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Renowned SOCOM Chief Praises Florida Students' Courage In Wake Of School Shooting
Former Navy SEAL Admiral Bill McRaven, the former commander of the U.S. Special Operations Command who helped plan the 2011 raid on Osama Bin Laden, praised the young US citizens who marched for justice in the wake of a tragic school shooting in Florida that left 17 people dead.
"People are often surprised when I tell them that I am a huge fan of the youth of America," McRaven wrote on Twitter. "But I have witnessed the Millennials in action on the battlefields of Iraq and Afghanistan and I have seen the nation's remarkable teenagers as they work to earn a place in our college classrooms."
McRaven wrote that he has "learned to respect and admire their personal courage, their perseverance, and their sense of fellowship," but added that his respect has taken on a new character in the wake of the Florida shooting.
"When the classroom became a battlefield, these young Americans seemed to rise to even greater heights; sacrificing their lives for their fellow students, consoling the families of the fallen, inspiring a community to action," wrote McRaven, referring to students, some as young as 15, who died protecting their classmates from gunfire.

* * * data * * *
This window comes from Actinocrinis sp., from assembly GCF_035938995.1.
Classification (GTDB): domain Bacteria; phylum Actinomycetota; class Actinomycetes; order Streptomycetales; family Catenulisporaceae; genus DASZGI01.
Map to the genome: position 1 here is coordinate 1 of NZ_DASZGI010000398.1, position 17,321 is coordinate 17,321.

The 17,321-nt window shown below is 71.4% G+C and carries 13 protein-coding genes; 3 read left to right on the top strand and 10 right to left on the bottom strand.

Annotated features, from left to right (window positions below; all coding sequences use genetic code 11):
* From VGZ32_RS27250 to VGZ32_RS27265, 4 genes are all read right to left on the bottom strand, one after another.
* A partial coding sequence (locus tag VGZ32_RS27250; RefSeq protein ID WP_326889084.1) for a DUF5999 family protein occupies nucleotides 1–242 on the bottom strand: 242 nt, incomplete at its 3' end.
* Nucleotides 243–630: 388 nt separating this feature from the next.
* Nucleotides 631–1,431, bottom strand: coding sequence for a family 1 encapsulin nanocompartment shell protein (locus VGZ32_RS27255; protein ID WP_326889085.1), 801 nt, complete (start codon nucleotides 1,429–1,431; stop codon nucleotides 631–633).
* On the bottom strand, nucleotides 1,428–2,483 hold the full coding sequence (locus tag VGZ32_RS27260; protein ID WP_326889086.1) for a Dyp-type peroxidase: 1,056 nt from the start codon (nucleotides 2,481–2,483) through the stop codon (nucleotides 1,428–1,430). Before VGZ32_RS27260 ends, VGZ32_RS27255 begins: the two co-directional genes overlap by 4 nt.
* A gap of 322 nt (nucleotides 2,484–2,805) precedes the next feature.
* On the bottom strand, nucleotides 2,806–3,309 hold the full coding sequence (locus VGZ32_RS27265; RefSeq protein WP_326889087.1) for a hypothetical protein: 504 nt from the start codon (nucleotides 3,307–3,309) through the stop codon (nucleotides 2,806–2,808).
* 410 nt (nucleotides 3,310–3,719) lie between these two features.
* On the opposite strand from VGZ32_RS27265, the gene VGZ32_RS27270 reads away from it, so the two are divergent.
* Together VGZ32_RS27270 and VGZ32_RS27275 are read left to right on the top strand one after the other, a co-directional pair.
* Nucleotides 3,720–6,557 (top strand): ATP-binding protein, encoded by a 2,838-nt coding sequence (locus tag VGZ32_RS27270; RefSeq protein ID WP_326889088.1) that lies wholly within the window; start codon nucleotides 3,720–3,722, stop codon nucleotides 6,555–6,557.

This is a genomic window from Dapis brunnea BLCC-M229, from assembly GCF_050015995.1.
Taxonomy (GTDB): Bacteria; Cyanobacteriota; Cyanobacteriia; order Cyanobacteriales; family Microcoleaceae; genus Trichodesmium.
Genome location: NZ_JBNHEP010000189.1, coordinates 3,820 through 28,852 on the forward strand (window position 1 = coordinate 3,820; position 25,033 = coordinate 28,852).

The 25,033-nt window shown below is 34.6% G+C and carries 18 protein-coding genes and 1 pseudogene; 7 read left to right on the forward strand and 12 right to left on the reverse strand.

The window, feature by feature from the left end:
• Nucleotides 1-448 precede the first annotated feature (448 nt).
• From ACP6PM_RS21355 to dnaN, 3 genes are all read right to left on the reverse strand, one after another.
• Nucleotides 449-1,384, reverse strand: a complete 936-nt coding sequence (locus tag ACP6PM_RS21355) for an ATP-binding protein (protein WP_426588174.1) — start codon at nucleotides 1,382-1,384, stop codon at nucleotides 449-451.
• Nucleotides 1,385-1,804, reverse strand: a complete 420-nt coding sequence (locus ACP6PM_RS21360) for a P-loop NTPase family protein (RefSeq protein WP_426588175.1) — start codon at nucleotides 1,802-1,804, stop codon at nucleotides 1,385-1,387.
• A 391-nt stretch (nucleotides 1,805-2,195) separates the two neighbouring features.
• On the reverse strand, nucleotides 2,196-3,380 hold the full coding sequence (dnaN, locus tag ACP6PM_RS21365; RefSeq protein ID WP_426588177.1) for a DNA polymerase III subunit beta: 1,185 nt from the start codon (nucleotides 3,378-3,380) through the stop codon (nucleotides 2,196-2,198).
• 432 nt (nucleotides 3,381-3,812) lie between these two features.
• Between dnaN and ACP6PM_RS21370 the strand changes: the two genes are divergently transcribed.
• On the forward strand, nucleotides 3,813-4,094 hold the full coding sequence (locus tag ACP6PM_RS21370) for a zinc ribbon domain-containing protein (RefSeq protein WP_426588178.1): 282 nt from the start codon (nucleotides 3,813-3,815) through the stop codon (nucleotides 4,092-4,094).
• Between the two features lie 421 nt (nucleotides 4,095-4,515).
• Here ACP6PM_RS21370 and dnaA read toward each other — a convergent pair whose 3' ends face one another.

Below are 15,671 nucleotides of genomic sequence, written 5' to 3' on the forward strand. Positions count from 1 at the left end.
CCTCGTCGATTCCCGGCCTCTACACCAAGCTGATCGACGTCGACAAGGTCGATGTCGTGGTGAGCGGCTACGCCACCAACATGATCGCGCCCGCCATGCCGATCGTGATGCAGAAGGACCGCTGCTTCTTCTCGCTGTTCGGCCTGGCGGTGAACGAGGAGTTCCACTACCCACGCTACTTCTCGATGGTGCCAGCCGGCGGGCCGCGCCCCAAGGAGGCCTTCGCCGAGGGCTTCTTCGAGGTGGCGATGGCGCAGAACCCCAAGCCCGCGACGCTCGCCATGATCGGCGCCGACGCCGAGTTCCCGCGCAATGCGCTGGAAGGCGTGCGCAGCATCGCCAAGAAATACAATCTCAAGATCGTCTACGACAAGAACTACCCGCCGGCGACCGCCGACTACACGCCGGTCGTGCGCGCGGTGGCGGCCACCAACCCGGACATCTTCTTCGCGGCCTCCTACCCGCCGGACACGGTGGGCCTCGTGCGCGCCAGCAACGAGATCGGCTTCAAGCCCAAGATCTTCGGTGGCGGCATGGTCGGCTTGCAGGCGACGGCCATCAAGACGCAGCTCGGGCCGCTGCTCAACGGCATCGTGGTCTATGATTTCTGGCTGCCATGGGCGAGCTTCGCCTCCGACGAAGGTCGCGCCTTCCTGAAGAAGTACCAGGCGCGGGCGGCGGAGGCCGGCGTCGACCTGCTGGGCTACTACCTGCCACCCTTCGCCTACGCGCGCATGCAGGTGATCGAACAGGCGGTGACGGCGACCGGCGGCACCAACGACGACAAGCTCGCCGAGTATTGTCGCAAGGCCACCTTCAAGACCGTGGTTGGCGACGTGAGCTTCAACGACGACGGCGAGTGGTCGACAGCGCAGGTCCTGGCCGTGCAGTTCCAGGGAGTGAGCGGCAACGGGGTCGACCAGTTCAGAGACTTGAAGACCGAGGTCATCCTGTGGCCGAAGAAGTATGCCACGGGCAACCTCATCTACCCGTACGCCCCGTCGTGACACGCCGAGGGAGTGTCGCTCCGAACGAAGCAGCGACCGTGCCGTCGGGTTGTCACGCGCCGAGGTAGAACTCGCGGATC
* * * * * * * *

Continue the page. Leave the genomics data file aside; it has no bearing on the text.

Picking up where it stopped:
He said the wave of student protests and calls for political action to address gun violence have inspired him.
"I could not be prouder of them!" McRaven wrote of the students. "This is exactly what we need the youth of America to do: to stand strong, to stand together, to challenge the laws that have not served them well."
Since the shooting, the surviving students from Marjory Stoneman Douglas High School in Florida have made daily media appearances and advocated for action on gun control, which has been politically unproductive for years.
Former President Barack Obama listed failure to pass meaningful gun control laws during his terms as a major regret. President Donald Trump on Thursday announced plans to pursue comprehensive background checks with an emphasis on mental health following the student protests.
"We adults can learn a lot from them," McRaven wrote of the students.
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